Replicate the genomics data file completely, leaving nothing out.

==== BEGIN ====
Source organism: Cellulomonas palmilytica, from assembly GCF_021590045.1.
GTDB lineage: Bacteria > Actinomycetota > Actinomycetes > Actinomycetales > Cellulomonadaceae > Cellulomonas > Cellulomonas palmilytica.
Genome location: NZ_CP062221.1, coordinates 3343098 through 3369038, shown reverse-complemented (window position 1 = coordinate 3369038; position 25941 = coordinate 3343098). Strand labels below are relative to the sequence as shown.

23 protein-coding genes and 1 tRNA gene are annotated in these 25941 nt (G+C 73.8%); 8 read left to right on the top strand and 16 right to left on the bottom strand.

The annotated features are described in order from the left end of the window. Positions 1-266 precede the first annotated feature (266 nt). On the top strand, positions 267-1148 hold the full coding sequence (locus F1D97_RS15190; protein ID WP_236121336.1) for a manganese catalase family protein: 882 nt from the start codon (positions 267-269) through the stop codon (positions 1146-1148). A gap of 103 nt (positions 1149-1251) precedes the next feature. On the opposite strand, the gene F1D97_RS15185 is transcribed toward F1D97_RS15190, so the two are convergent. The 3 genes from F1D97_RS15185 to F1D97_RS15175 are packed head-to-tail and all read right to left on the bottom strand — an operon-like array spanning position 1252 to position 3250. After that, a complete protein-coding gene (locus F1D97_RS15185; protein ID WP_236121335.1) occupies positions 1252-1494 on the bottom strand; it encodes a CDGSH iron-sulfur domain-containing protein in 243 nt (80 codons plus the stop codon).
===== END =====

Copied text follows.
Source organism: Cellulomonas palmilytica, from assembly GCF_021590045.1.
GTDB lineage: Bacteria > Actinomycetota > Actinomycetes > Actinomycetales > Cellulomonadaceae > Cellulomonas > Cellulomonas palmilytica.
Genome location: NZ_CP062221.1, coordinates 3343098 through 3369038, shown reverse-complemented (window position 1 = coordinate 3369038; position 25941 = coordinate 3343098). Strand labels below are relative to the sequence as shown.

23 protein-coding genes and 1 tRNA gene are annotated in these 25941 nt (G+C 73.8%); 8 read left to right on the top strand and 16 right to left on the bottom strand.

The annotated features are described in order from the left end of the window. Positions 1-266 precede the first annotated feature (266 nt). On the top strand, positions 267-1148 hold the full coding sequence (locus F1D97_RS15190; protein ID WP_236121336.1) for a manganese catalase family protein: 882 nt from the start codon (positions 267-269) through the stop codon (positions 1146-1148). A gap of 103 nt (positions 1149-1251) precedes the next feature. On the opposite strand, the gene F1D97_RS15185 is transcribed toward F1D97_RS15190, so the two are convergent. The 3 genes from F1D97_RS15185 to F1D97_RS15175 are packed head-to-tail and all read right to left on the bottom strand — an operon-like array spanning position 1252 to position 3250. After that, a complete protein-coding gene (locus F1D97_RS15185; protein ID WP_236121335.1) occupies positions 1252-1494 on the bottom strand; it encodes a CDGSH iron-sulfur domain-containing protein in 243 nt (80 codons plus the stop codon).